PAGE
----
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Marquette Wire

The student news site of Marquette University

Marquette Wire

The student news site of Marquette University

Marquette Wire

DOYLE: Access to world news should breed awareness

Seamus_cutoutAt any given moment there are thousands of important news stories unfolding in the world around us. It’s unfathomable that you can know them all, let alone stay informed as each situation evolves.

Just this week, Syria continued to devolve into chaos; twin suicide bombers attacked Beirut, Lebanon; talks with Iran about their nuclear capabilities continued; the UN came out with a report comparing North Korea to Nazi Germany; Pakistan launched air strikes on the Taliban in North Waziristan; Joaquin Guzman, the world’s most wanted drug lord, was captured in Mexico; and the Ukrainian government issued an arrest warrant for its own president, who is missing.

With a 24-hour news cycle and the Internet, it is easier than ever to stay informed on world events. It is increasingly important for individuals to stay informed and not just relegate policy to public officials and it is vital citizens make their informed voices heard.

The list is just a few of the many current events continuing to unfold over the past week or so. But let’s pause for a second and take a deeper look at just one event: the situation in Ukraine. For those who have not kept up with the developing unrest in Ukraine, shame on you. But here’s a quick recap.

In November, Ukrainian President Viktor F. Yanukovych refused to sign a political and trade agreement with the European Union that would have paved the way for European integration. Instead he turned to Russia and its president, Vladamir Putin, who wooed Yanukovych with a $15 billion low-cost loan and Russian natural gas subsidies. Protesters quickly took to the streets of Kiev, Ukraine’s capital, demanding Yanukovych abandon the Russian plan and move toward the E.U.

What began as a poor situation quickly deteriorated as Yanukovych, most likely with Putin’s backing, took a firm stance against the protesters, resorting in violence.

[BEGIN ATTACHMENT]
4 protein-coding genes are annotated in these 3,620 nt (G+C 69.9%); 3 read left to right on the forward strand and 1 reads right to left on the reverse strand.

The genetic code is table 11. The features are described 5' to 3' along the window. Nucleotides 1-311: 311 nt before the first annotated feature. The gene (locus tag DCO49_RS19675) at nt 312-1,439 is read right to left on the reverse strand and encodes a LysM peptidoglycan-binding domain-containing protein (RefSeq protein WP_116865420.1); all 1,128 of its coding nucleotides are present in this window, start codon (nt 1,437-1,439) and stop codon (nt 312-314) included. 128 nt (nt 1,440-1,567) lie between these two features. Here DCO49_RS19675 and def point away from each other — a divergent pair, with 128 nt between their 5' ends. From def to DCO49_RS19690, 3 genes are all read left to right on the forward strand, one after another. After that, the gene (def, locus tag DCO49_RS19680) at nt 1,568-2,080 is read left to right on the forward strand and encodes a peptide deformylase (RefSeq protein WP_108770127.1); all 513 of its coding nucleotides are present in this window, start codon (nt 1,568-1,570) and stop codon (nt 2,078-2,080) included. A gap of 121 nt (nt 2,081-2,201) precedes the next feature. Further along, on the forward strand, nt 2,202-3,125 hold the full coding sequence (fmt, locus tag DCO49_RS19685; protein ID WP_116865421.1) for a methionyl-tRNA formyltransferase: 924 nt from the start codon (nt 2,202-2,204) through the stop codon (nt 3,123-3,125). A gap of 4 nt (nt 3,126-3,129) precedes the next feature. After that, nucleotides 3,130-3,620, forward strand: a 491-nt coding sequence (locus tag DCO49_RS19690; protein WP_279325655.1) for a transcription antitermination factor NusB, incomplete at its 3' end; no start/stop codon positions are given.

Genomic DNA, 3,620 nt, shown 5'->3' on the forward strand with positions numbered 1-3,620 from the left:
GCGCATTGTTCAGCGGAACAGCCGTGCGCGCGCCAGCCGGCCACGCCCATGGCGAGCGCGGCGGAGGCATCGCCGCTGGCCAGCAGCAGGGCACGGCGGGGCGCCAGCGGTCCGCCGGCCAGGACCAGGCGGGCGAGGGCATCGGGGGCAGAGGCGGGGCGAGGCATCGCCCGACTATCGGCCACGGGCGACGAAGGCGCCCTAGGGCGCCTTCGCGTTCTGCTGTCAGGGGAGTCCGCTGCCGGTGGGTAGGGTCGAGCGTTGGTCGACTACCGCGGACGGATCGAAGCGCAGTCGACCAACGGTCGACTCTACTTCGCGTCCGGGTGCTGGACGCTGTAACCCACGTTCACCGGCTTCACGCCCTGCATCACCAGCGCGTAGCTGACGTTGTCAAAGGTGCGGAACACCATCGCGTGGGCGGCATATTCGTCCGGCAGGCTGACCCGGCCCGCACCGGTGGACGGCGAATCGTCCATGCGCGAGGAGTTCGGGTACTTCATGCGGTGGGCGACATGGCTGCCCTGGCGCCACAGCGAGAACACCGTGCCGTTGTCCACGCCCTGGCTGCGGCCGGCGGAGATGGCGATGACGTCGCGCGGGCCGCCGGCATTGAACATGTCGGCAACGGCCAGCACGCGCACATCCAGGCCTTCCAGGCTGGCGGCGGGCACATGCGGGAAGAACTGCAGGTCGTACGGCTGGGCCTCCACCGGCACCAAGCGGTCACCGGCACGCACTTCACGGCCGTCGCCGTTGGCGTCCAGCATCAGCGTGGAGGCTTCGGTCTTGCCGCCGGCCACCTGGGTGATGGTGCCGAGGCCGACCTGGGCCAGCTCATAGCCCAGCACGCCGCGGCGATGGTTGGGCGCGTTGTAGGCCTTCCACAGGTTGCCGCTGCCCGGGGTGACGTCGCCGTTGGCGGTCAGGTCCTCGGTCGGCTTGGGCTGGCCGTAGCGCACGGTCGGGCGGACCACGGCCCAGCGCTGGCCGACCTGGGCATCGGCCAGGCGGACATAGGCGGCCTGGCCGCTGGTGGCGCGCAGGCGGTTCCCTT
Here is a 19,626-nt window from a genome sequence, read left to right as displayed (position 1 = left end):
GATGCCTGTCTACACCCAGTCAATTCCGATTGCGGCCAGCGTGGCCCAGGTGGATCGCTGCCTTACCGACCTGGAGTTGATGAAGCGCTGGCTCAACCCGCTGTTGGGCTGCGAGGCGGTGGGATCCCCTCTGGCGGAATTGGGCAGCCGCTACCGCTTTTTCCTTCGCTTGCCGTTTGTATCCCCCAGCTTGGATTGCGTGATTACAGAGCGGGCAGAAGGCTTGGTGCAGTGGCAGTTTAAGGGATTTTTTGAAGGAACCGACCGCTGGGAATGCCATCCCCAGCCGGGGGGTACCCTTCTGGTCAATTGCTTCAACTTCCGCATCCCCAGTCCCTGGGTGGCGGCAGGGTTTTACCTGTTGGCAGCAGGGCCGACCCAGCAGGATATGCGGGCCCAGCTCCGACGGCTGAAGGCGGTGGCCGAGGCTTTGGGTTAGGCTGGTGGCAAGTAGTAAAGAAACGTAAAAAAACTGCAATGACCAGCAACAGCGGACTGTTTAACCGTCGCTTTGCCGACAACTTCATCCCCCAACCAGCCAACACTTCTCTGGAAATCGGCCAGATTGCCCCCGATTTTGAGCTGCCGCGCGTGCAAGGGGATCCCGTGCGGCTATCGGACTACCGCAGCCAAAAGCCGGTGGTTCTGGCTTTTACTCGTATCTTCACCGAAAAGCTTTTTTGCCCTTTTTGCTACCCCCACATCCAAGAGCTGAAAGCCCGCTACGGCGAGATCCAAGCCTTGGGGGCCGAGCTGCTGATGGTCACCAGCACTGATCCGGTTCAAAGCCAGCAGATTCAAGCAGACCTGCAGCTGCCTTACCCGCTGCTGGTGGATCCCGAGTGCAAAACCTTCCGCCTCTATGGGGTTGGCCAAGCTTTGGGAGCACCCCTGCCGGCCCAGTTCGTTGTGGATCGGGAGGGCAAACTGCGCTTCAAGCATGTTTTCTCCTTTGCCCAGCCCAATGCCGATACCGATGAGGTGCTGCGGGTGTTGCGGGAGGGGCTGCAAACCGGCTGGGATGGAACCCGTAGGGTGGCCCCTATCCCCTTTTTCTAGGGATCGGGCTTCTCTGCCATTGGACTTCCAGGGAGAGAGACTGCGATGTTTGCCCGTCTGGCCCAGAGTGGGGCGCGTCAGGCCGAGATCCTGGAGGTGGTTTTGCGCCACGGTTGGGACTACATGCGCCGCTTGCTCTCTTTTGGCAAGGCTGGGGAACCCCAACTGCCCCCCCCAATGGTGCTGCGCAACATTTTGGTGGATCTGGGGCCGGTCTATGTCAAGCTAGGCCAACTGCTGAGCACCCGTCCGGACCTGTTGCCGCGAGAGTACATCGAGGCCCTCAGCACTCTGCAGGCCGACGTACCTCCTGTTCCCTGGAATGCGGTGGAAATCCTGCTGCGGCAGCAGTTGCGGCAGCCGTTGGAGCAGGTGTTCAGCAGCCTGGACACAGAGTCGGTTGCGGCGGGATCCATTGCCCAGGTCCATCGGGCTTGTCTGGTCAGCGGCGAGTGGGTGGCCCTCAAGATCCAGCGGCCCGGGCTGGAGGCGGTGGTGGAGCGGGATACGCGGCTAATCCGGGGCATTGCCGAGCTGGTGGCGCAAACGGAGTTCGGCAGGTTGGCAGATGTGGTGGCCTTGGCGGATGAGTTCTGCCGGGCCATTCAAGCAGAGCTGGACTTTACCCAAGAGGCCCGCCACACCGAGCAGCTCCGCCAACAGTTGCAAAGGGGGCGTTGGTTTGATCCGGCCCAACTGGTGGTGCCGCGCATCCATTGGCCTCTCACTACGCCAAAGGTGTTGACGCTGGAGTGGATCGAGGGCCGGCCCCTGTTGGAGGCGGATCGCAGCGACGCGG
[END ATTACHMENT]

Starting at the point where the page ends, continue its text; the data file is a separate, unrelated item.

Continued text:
Most recently, Yanukovych signed an agreement with opposition parties in parliament to relinquish some powers and hold early elections. He then abandoned the presidential palace and took refuge in the eastern part of Ukraine where many are ethnically Russian. Parliament issued a warrant for his arrest and is actively searching for him.

There have been massive democratic protests in Kiev, violence recently erupted at the protests with dozens killed and a president has a warrant out for his arrest. Yet perhaps the most important reason people should seek out information about the situation in Ukraine is something quite simple: accessibility.

The protests and violence in Kiev’s Independence Square are accessible raw and unfiltered online via life video feeds. Cameras set up in the square were broadcast by independent Ukranian news agencies without the drama or so-called “analysis” that comes with cable news stations like CNN. These live feeds showed dead protesters, burning buildings and militant police. The demonstrations were a lesson in the power of democracy that anyone with access should be willing to see.

Franklin D. Roosevelt said the safeguard of democracy is education. If we wish to continue on as a strong, functioning democracy, we must be informed, and we must not shy away from the problems outside of our borders.

In our increasingly global, interconnected world, events halfway across the globe have a funny way of affecting us. It is more important than ever to be well versed in the events that surround us – otherwise, we risk becoming isolated and alienated from the world we live in.

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